S. 211. Helating to tho charter of
tho city ot Vcrsenncs approvo! Jan
uary ii, )9ia. Head three times and
pabsed tn concurrence under suspen
sion of tho rules.
SENATE HILLS REFERRED.
S. 214. To conservo the scenic and
resources of the Stato of Vermont.
To committee on Internal affalis.
SENATE PROPOSALS OF AMEND
MENT CONCURRED IN.
IT. C72 An net to provldo for the
support of Kovernment.
H, 218 Helatltit' to tho Uurllngton
Llsht and Power coiupan.
11, r. :i T Relating to the taxation of
On motion or .Mi. Ryder of Rock
ingham, Houso hill 209, and net to eon
Holldutn tlie various school funds, was
returned to tho Senate agreeably to
On motion of Mr. Jose of Johnson,
the House, at l:ir. p, m., took a locess
for ono hour.
Tho House lesumed business at 5:30.
READ THIRD TIME AND I'ASSED IN
S. 23fr-Rekiting to the town of Spring
Hold, chanced to district of Windsor.
With propoaalst of amendment, Passed
under suspension of the ; tiles.
S. 231-HeUtliiK to tho Claieudon Power
coiunanv. .vith iirnpi.-als ol amendment
Head third I"1"' mul l,!,sMd under suspen
sion of He 'i'1'
HEPOUT OI' CONEEHENT'E COMMIT
II. 5i "Eclating to the Western Tele
phone cotnpiiiy of Pawlet.
11. Mi--T appropriate money for the
State fair commission mid In aid of agri
cultural fill rr-.
H. M2-To Incorpoiuto the WallltiKford
On motion of Mr. Pioctor of Proctor
adjournment occurred at 6:17 to S:00 p. m.
SIGNED HV THE GOVKHNOH.
IT. 7. To piovlde for the payment of
lebatis foi advanced Inst ruction.
II. To amend icrtaln sections of the
public statules, relating to schools.
II. Si!'. To prohibit the holding of public
oilleo bv person-) engaged in tho !ltiot'
11. JM. To empower the ilsh and gamo
commissioner to erect Msh ways in tlm
dams, at Swanton Falls In tho town ot
Swnntnr.. and at lllghgato Falls in tho
town of Hlghtate.
II. 475. To amend section Ml of tho
public stntules. reining to the division
of highway tax moneys, the uso ot road
making ninchlnerj -"id to provtclo for the
patrol system of maintenance.
II. .MI. To piovlde for the purchase ot
the 1'erti turnpike, so-called.
If. C71. To legall'.e tho grand list and
quadrennial npprnls.it of the town of
Cabot for the years therein named,
II. 6;l To lefr.ilUo the grand list ot
tho town of llutland for tho year 1912.
II. r,S7. To appropriate tho sum of five
hundred dollars for the purpose of se
curing tlie exhibition of the New England
corn show In Vermont.
SENATE EVENIN G.
TlimiJ HEADING HEEESED.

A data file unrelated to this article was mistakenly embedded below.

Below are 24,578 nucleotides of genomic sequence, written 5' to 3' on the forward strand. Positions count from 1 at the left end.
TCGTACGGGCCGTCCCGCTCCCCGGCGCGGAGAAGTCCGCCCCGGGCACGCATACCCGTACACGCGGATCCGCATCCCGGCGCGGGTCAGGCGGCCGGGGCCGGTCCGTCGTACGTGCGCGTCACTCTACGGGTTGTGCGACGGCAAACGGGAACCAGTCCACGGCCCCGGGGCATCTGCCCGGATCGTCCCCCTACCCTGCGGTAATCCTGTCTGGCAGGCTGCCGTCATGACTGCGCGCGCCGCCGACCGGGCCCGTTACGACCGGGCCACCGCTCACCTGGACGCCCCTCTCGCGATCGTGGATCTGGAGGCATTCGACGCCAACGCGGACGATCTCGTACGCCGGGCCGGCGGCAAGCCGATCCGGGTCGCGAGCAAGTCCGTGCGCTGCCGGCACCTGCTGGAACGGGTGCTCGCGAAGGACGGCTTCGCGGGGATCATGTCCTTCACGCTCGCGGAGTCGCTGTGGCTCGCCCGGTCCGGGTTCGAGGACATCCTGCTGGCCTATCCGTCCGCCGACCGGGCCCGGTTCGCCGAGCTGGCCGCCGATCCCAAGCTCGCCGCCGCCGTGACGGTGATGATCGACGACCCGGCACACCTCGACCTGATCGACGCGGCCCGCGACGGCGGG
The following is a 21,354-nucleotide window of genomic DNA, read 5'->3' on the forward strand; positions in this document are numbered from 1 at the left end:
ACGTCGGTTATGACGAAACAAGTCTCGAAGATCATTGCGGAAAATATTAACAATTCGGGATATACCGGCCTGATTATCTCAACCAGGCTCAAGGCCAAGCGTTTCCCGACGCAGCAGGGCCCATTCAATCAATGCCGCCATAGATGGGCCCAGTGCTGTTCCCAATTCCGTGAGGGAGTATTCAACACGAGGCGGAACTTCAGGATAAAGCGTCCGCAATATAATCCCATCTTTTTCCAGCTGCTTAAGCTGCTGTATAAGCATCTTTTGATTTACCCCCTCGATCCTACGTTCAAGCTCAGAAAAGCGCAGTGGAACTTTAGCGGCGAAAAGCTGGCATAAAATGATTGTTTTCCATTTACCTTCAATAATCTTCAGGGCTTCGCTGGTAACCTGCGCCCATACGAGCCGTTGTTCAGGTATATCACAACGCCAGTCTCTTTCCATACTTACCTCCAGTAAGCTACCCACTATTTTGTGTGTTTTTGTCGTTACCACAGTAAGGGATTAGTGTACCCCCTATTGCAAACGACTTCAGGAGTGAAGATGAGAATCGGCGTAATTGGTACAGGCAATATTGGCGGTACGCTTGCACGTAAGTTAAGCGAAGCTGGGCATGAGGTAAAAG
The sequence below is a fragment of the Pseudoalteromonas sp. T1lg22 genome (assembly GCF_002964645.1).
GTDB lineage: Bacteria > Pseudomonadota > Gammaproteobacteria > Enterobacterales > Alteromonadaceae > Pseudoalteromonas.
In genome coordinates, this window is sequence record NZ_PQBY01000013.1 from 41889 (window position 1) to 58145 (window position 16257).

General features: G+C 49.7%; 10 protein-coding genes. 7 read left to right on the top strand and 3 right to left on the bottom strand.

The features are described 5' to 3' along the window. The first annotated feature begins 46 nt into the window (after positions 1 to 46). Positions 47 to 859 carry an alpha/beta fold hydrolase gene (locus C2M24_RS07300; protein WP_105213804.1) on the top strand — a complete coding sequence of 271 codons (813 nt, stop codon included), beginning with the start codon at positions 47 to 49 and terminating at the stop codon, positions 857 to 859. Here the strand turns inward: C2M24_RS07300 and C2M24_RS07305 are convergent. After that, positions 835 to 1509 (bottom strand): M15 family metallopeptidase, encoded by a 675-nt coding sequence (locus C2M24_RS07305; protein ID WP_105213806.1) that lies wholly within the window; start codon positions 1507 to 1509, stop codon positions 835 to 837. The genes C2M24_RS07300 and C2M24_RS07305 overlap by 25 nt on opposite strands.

H. 579 To regulate public service cor
porations. II. Silo Uclatlng to Insurance companies
and their agencies.
II. :i."S Helating to prevent the pollution
of the waters of West liver.
JOINT HESOLUTION HEl-'ESED
Ily Mr. Hlanchard of Vv'indsor providing
for a referenndum In 19H on tho question
of direct or preferential primaries, vote
2:: to :i.
Hy Mr. McCuen that the superintendent
investigate as to means to Increasing
TIIIUD HEADING HEEl'SED.
II. 71 Helating to elections, adopted In
Joint resolution relating to pay Walter
L. Hall, amendment refused.
Joint resolution relating to tuberculous
HOESE AMENDMENT CONCL'HUED
S. 205 Establishing State detention
PASSED "WITH PROPOSALS Of
II. 577 Helating to carrying liquors into
on motion of Mr. Hillings of Wood
stock, II. -1S3. relating to publicity of
campaign expenses, was returned
the Senate, as requested.
SENATE HILL REFERRED.
S. 24il Relating to toll bridges.
committee on highways and bridges.
SENATE PROPOSAL OF AMEND
MENT CONCURRED IN,
H. 71 Relating to the sale and cut
ting of evergreen trees.
11. 307 Relating to the liability of
banks for payment of forged, unau
thorized. .ittei-Hil or raised negoti
II. 57s liei.miig to inheritance taxes
and taxable transfers.
REI'ORT OF COMMITTEE OK Ci N
l-'ERE.VCE HE J ECTED.
11 .".'',3 Helating to tlm regulation
of trade and Inspection of weights
and measures. Substitutes $13,000 for
$15,000. yeas 77. nays SO, and the re
port was rejected. ,
on motion of Mr. Lathe of Crafts-
bury, tho House returned to thu Sen
ate II. 502, relating to fines and costs
in city and municipal courts.
COMMITTEE O.V CONFERENCE EE
CONSIDERED AND ADOPTED.
Mr. Hunt of Wnlthnm moved that
the House reconsider the vote by
which it refused to adopt tlie report
of the committee conference on II.
f.03, the weights and measures bill.
Mr. Ryder explained that if the ic
porl was not accepted, the commis
sioner of weights and measures could
speqd an unlimited sum. The original
bill named J'.'.OOO, tho Senate amended
to rend ?l".O00; the conference eom
mltteo agreed upon 1 1.1,000, ns a prop
er sum to appropriate. Increases sal
ary -J200 per annum.
Mr. Cook of Lyndon favored the re
port, ns dl 1 Mr. Eaton ot Royalton
and Mr. Hovvley of Hurllngton. Mo
tion to reconsider was carried and tho
leport was adopted.
REPORT OF COMMITTEE ON CON
H. K!2. To provide for the preser
vation and certlf cation of tho deci
sions of the supreme court
Joint resolution by .Mr. O'Hrlen of
South Hurllngton, providing for tlie
payment of the sum of $2,147.41 to
John W. Tltcomb, State fish' and
game commissioner, for money ex
pended by him. Mr. Green of Weston